“Amazon sought to allay fears about the displacement of residents around its new headquarters in Northern Virginia by committing last year to create and preserve thousands of affordable housing units in the notoriously tight market of the DC area.” But as Teo Armus reports, “For now, however, Amazon’s efforts are unlikely to do much to move the needle for the area’s lower income residents, many of whom are already stretching their paychecks. to make rent every month.”
Armus writes that “of more than 4,100 secure units to date, only 215 will be reserved for residents who earn 50% or less of the region’s median income.” Housing advocates worry that rising costs will drive workers away from employment centers, creating additional traffic and emissions as they are forced to travel longer distances.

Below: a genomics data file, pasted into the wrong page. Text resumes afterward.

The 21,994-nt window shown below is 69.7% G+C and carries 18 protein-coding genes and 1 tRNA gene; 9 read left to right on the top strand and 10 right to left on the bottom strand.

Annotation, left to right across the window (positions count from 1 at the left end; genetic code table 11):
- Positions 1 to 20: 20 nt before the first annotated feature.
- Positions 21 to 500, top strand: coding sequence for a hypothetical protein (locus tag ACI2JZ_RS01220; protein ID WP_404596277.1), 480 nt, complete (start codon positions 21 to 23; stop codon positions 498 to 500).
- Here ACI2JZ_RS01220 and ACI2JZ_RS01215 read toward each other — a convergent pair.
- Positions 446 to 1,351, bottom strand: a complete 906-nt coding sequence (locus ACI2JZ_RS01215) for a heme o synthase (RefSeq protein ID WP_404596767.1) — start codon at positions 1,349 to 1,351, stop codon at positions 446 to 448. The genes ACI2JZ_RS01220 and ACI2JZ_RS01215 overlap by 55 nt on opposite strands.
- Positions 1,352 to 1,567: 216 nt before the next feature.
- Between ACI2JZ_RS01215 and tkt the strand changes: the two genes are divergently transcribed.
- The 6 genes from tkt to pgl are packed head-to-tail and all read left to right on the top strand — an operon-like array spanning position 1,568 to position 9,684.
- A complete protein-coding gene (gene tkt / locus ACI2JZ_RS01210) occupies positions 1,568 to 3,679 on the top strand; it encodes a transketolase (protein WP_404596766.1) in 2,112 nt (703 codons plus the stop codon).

In an interview, Catherine Buell, director of Amazon’s Housing Equity Fund, said the problem was too big for “even an Amazon” to solve on her own. “Amazon is not responsible for affordable housing issues, and governments are primarily responsible for managing housing issues in their community. We are here to be a partner.
The article then describes the difficult situations faced by many workers in the region and similar efforts by other tech companies to create more affordable housing for their employees. “Some saw these efforts as a tacit acknowledgment by these tech titans that they also needed to stabilize housing prices to attract the desired workforce. Homes in many parts of Silicon Valley have become prohibitively expensive even for well-paid software engineers, and Northern Virginia is not far behind.